The problem in the Sahara reminds me sadly of my own country, Nigeria, where there is an ongoing conflict in the oil-rich Bakassi Peninsula between my country and Cameroon as a result of some colonially-imposed boundaries executed during the infamous scramble for and partition of Africa by the colonisers. In most cases, the colonial powers simply grouped nations together undermining their indigenous boundaries and ethnic backgrounds in so far as such arrangements served their – the colonisers – economic interests. But with these powers gone and their subjects granted political autonomies comes the real problem: a dire search for a curative antidote to the sore the colonialists had left festered. This is the problem confronting Nigeria and Cameroon to this day; and it has resulted in several border clashes leading to deaths. The International Court of Justice as early as 1994, decided that Cameroon was the rightful owner of the Peninsula, basing its decision on the 1913 Anglo-German treaty, but Nigeria, would not budge – and now the killings have taken a new dimension with armed vigilante groups fighting for fishing rights and to be recognised as humans on the face of the earth.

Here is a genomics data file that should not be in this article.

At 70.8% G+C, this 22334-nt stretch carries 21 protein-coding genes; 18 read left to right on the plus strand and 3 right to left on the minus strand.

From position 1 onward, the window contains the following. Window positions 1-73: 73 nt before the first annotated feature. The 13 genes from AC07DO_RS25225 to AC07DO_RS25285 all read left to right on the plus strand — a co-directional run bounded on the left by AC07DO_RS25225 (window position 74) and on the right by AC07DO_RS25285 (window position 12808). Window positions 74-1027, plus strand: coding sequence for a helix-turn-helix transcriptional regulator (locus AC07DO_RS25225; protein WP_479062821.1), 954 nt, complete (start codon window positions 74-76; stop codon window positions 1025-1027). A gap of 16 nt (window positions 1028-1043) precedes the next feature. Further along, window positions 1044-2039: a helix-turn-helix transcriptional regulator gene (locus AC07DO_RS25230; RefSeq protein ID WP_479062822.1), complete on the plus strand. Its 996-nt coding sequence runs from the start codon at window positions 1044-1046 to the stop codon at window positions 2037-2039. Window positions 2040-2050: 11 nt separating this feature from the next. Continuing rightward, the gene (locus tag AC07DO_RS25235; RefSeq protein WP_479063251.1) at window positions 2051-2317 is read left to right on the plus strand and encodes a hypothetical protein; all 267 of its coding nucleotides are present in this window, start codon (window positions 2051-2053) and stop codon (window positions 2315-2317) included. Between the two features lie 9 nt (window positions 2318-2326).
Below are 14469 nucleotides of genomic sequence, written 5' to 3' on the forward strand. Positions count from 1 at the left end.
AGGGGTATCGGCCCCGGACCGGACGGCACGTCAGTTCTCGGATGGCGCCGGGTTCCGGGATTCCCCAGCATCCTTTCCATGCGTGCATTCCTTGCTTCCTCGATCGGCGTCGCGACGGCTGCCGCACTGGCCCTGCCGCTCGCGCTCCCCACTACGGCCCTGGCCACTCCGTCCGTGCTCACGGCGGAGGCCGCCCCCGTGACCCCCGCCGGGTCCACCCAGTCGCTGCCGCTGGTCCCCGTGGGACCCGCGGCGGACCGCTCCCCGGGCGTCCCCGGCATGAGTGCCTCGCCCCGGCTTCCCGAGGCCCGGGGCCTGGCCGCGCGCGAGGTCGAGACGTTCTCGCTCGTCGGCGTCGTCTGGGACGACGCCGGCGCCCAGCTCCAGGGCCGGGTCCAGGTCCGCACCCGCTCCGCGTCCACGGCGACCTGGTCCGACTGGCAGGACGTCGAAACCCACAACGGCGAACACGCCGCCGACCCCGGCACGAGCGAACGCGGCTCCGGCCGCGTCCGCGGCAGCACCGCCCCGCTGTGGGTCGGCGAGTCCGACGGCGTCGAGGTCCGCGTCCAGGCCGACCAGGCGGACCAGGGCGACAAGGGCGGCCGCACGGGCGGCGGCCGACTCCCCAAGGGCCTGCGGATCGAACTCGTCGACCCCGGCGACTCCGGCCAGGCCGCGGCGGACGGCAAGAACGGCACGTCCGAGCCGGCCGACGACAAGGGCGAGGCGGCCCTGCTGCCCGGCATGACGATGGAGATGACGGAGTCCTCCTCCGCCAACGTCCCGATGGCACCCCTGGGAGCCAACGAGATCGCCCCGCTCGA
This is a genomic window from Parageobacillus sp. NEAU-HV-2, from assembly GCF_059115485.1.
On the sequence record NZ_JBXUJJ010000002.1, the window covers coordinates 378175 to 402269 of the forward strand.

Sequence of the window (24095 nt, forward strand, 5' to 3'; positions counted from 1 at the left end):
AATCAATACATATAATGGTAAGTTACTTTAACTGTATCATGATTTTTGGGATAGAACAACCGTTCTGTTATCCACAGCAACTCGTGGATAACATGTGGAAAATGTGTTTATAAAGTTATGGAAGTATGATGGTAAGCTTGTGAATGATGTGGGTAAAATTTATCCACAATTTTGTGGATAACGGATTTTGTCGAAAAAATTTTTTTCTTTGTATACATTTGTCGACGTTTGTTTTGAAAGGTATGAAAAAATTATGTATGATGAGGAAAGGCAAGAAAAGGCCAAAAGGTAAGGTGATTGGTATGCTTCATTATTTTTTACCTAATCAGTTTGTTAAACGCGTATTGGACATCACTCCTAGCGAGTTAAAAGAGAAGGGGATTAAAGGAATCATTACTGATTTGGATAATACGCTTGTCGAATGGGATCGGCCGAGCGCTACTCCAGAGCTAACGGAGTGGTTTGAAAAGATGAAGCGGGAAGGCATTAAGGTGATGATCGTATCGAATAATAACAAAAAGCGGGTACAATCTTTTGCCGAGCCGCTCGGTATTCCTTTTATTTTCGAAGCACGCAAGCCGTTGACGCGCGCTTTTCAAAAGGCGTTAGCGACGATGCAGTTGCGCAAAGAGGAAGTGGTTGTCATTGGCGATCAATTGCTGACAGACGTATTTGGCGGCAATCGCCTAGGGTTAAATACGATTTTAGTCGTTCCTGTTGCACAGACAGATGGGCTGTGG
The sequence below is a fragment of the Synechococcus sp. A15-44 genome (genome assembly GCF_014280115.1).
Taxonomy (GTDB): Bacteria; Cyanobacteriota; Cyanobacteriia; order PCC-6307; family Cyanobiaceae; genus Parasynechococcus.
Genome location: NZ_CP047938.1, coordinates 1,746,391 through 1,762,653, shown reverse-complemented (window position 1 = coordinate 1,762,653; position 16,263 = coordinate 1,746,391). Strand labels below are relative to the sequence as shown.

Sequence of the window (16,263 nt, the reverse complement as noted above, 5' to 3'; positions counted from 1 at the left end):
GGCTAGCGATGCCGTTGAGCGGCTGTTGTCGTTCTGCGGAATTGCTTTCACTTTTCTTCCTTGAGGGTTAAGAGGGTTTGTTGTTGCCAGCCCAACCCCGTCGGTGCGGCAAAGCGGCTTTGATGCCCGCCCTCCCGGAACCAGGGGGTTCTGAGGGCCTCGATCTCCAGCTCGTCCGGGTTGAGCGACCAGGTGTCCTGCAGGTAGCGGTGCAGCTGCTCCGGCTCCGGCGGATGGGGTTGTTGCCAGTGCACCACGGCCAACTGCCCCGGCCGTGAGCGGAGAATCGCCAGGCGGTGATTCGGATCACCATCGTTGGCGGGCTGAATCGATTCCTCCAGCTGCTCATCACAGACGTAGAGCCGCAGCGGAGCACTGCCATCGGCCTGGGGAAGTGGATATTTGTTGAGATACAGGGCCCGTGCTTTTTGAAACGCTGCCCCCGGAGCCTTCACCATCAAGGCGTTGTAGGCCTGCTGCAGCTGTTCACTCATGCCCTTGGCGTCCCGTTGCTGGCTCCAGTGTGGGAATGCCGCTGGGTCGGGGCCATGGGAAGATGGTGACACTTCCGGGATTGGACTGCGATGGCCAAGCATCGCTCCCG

As for the impasse in the Sahara, the incoming Biden’s administration should as a matter of urgency revoke Trump’s Moroccan endorsement and revert to the status quo ante with a view to settling the on-going conflict peacefully. If this is not done, the volatile region will be heading towards a bloody crisis with Al-Qaeda, the Ansarul Islam, the Islamic State Group in the Greater Sahara (ISGS) and other deadly armed groups around Mali and the Sahel region gaining from the instability. Even at that, America’s current position has angered Algeria, a powerful African nation that has always supported the independence of the Sahrawi people and currently has close to 200,000 Sahrawi refugees.
I trust that Joe Biden’s team will resolve this brewing conflict amicably because if war eventually breaks out, it will represent an indelible stain on the conscience of humanity. If anything, we should remind ourselves of what Libya has become and take a firm stand on the side of peace.
Martins Agbonlahor is a novelist and journalist based in Greater Manchester. His new novel: Another Poor Cow: The Dangers of Tradition in Rural Nigeria, is available in all online bookstores.